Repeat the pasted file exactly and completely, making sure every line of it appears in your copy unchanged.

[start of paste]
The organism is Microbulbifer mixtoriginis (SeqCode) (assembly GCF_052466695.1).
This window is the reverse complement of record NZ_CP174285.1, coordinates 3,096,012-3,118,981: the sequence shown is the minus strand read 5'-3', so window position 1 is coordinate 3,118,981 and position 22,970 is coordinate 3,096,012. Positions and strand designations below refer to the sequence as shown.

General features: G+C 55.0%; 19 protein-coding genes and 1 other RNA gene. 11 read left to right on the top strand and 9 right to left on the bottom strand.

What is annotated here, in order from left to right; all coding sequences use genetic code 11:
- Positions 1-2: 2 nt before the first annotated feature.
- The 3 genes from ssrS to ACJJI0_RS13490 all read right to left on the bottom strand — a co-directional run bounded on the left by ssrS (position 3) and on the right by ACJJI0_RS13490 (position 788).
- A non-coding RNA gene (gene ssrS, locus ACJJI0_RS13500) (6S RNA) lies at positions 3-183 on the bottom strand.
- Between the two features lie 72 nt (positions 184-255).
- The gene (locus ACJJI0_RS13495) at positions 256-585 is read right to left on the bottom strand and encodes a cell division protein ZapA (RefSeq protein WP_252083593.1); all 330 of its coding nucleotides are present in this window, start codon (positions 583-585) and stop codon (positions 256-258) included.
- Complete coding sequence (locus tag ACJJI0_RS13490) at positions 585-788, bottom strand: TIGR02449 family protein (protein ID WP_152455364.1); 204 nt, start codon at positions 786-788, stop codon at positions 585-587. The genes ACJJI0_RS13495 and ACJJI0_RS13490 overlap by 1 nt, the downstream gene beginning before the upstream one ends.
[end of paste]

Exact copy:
The organism is Microbulbifer mixtoriginis (SeqCode) (assembly GCF_052466695.1).
This window is the reverse complement of record NZ_CP174285.1, coordinates 3,096,012-3,118,981: the sequence shown is the minus strand read 5'-3', so window position 1 is coordinate 3,118,981 and position 22,970 is coordinate 3,096,012. Positions and strand designations below refer to the sequence as shown.

General features: G+C 55.0%; 19 protein-coding genes and 1 other RNA gene. 11 read left to right on the top strand and 9 right to left on the bottom strand.

What is annotated here, in order from left to right; all coding sequences use genetic code 11:
- Positions 1-2: 2 nt before the first annotated feature.
- The 3 genes from ssrS to ACJJI0_RS13490 all read right to left on the bottom strand — a co-directional run bounded on the left by ssrS (position 3) and on the right by ACJJI0_RS13490 (position 788).
- A non-coding RNA gene (gene ssrS, locus ACJJI0_RS13500) (6S RNA) lies at positions 3-183 on the bottom strand.
- Between the two features lie 72 nt (positions 184-255).
- The gene (locus ACJJI0_RS13495) at positions 256-585 is read right to left on the bottom strand and encodes a cell division protein ZapA (RefSeq protein WP_252083593.1); all 330 of its coding nucleotides are present in this window, start codon (positions 583-585) and stop codon (positions 256-258) included.
- Complete coding sequence (locus tag ACJJI0_RS13490) at positions 585-788, bottom strand: TIGR02449 family protein (protein ID WP_152455364.1); 204 nt, start codon at positions 786-788, stop codon at positions 585-587. The genes ACJJI0_RS13495 and ACJJI0_RS13490 overlap by 1 nt, the downstream gene beginning before the upstream one ends.